Why not treat yourself to a special breakfast with a little Whisky Marmalade.
A Very Special Whisky Marmalade:
1 kg Seville oranges
½ kg lemons
3 tablespoons of treacle
6 tablespoons of the finest Scotch Malt Whisky that you have
3 litres of water
3kg of preserving sugar
1. Wash the oranges and lemons and put in pan with water. Bring pot to the boil and simmer gently for about 3 hours until all fruit is very soft. Remove all fruit with slotted spoon and put in bowel to cool. When the fruit is cool enough to handle scoop out all fruit flesh and put back into pan and boil for a further 30 minutes.
2. Cut the orange and lemon peel into fine strips. Using a large sieve put the contents of the pan into a preserving pan if you have one (be very careful as this hot liquid could give you a very painful burn). Squeeze as much pulp as possible through a sieve. Add the peel, sugar and treacle. At this point you should put a couple of dishes (preferably tea plates or saucers into the freezer to assist with testing the setting of the marmalade).
3. Slowly bring this sticky liquid to the boil, continuing to stir to ensure all sugar and treacle is dissolved – if done slowly this could take about 10 minutes. To test the marmalade take your chilled dish and spoon a small amount onto the dish – leave for a moment and then push the marmalade with a spoon. If the surface of the marmalade has set and wrinkles on the top everything is going well. If you do not get the wrinkles then boil the marmalade for another 10 – 15 minutes.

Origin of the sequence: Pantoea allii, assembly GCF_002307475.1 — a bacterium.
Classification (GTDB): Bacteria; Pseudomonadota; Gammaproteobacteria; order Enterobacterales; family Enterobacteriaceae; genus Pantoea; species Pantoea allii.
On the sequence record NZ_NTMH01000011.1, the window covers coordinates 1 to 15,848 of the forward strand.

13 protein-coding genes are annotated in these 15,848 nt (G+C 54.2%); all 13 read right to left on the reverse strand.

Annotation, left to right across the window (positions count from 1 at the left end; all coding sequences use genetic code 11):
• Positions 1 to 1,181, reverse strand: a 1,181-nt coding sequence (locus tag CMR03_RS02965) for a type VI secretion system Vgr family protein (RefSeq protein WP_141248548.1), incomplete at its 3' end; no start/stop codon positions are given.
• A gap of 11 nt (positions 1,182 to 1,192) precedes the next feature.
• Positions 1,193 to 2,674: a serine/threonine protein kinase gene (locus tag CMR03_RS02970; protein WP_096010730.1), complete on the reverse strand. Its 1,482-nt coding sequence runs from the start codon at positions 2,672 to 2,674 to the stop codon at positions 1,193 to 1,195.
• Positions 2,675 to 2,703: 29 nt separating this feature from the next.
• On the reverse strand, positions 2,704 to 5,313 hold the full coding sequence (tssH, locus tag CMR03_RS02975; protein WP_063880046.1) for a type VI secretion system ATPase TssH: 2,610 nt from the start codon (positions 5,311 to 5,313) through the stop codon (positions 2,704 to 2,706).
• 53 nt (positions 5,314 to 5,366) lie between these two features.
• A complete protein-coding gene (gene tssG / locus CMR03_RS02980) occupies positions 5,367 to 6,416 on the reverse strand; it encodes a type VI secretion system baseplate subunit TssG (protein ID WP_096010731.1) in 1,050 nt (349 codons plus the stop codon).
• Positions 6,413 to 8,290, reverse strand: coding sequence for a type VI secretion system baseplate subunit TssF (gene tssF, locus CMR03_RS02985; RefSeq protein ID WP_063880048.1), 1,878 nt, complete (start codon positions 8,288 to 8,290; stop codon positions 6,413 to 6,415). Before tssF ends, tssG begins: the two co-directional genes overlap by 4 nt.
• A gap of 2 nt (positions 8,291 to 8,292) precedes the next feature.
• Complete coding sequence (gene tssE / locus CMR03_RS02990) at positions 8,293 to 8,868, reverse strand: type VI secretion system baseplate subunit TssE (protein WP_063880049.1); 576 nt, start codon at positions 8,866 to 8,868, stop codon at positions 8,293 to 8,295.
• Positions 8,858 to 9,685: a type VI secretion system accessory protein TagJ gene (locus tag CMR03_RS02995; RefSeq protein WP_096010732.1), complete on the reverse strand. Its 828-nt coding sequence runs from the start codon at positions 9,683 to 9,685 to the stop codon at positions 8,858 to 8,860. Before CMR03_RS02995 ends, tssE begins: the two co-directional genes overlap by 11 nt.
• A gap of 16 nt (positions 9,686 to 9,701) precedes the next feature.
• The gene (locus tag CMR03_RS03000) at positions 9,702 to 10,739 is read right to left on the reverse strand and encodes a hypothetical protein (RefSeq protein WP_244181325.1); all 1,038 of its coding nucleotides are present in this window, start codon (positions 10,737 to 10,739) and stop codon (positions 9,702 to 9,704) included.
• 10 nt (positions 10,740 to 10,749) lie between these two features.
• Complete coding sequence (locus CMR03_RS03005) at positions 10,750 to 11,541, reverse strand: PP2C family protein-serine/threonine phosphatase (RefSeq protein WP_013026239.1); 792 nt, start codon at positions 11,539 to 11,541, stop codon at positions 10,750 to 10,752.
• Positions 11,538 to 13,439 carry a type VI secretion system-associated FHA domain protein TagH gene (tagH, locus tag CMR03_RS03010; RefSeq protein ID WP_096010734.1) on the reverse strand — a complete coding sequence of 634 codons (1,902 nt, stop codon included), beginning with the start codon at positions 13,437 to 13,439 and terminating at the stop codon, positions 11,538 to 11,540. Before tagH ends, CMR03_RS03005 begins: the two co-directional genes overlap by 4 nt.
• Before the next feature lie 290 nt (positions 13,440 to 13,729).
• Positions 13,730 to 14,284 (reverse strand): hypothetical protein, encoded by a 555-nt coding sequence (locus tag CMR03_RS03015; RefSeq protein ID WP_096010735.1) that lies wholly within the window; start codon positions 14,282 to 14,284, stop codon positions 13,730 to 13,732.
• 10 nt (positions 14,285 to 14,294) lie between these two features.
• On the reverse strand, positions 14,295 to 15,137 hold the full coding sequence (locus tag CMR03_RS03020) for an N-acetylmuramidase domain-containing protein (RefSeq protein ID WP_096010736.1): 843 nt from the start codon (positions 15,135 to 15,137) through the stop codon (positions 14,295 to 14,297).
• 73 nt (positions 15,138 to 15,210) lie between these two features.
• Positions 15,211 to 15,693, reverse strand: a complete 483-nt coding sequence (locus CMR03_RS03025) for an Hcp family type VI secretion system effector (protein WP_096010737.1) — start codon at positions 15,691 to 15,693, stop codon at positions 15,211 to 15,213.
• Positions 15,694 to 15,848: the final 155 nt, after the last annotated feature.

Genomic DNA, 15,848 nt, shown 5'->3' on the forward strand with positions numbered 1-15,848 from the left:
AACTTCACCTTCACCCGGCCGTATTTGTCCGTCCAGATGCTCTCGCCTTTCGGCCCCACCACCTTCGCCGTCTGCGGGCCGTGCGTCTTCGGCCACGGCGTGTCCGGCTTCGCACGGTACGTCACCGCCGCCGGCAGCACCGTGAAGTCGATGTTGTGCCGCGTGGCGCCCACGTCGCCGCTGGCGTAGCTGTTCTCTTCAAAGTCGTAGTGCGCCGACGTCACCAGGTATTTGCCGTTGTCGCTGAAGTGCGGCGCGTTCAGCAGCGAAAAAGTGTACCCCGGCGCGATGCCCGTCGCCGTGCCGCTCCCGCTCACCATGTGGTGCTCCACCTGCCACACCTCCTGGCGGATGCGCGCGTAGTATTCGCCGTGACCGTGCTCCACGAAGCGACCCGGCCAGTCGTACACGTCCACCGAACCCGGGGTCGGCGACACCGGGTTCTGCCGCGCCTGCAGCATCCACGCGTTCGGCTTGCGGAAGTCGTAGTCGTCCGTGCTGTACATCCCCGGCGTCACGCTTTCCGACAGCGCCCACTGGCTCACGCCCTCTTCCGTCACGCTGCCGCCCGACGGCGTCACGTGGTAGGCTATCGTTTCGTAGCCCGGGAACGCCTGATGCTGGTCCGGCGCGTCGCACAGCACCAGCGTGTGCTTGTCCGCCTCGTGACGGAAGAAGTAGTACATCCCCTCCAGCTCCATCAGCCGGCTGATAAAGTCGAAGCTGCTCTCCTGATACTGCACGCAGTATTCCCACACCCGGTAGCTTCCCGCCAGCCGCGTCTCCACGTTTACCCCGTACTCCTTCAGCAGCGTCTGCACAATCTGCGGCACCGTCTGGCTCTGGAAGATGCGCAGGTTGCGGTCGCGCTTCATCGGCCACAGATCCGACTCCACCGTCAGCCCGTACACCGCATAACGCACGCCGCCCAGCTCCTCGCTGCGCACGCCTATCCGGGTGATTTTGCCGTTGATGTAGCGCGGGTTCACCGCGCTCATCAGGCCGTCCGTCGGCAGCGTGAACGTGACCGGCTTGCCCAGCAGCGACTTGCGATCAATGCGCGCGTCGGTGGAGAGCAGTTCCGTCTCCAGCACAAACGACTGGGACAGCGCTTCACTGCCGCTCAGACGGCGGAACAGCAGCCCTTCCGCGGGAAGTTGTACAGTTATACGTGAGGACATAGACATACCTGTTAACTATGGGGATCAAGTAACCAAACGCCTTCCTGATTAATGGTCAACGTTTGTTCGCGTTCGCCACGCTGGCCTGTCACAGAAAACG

4. Stir in the Whisky (don’t hold back – although suggested measurements are provided – I always put another glug in for good measure). Give the marmalade a good stir and leave to cool for 10 – 15 minutes. Prior to pouring the marmalade into sterilized jars (please be careful as this hot sticky liquid can really really burn) give the pan a really good stir. The easiest way to steralise the jars is to either put them in your dishwasher for a wash and steam or wash and the rinse with very hot water, but not boiling water and leave them to them dry – preferably use hot jars – another option is to warm them in the oven. Then all that is required is to cover with a disc of tissue paper and label. Hope you enjoy your delightful marmalade on toast or you could be like Paddington and make into sandwiches.
Warning, warning this marmalade has the effect of increasing your intake of toast and warm scones, together with having longer breakfast’s, what a hardship!!!!!